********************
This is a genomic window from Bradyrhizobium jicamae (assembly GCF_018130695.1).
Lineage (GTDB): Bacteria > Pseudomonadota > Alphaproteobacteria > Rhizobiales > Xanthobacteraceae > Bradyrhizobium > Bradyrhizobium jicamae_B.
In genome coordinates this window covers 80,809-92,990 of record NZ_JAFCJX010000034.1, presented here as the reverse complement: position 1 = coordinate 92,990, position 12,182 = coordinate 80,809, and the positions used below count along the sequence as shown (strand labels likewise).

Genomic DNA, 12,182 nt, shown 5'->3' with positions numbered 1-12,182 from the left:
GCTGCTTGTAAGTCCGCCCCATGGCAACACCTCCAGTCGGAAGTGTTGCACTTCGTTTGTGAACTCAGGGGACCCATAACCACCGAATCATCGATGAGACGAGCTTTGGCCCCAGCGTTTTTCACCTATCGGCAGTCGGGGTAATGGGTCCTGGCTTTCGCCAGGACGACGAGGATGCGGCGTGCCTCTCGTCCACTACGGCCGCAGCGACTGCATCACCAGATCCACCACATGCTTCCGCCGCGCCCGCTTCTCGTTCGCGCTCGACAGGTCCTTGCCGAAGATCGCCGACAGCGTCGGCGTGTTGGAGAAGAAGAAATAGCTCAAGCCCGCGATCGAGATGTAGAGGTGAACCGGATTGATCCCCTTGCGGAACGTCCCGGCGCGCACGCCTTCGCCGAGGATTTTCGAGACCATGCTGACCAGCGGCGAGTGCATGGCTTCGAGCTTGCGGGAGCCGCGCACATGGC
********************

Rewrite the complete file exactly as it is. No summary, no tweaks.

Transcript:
This is a genomic window from Bradyrhizobium jicamae (assembly GCF_018130695.1).
Lineage (GTDB): Bacteria > Pseudomonadota > Alphaproteobacteria > Rhizobiales > Xanthobacteraceae > Bradyrhizobium > Bradyrhizobium jicamae_B.
In genome coordinates this window covers 80,809-92,990 of record NZ_JAFCJX010000034.1, presented here as the reverse complement: position 1 = coordinate 92,990, position 12,182 = coordinate 80,809, and the positions used below count along the sequence as shown (strand labels likewise).

Genomic DNA, 12,182 nt, shown 5'->3' with positions numbered 1-12,182 from the left:
GCTGCTTGTAAGTCCGCCCCATGGCAACACCTCCAGTCGGAAGTGTTGCACTTCGTTTGTGAACTCAGGGGACCCATAACCACCGAATCATCGATGAGACGAGCTTTGGCCCCAGCGTTTTTCACCTATCGGCAGTCGGGGTAATGGGTCCTGGCTTTCGCCAGGACGACGAGGATGCGGCGTGCCTCTCGTCCACTACGGCCGCAGCGACTGCATCACCAGATCCACCACATGCTTCCGCCGCGCCCGCTTCTCGTTCGCGCTCGACAGGTCCTTGCCGAAGATCGCCGACAGCGTCGGCGTGTTGGAGAAGAAGAAATAGCTCAAGCCCGCGATCGAGATGTAGAGGTGAACCGGATTGATCCCCTTGCGGAACGTCCCGGCGCGCACGCCTTCGCCGAGGATTTTCGAGACCATGCTGACCAGCGGCGAGTGCATGGCTTCGAGCTTGCGGGAGCCGCGCACATGGC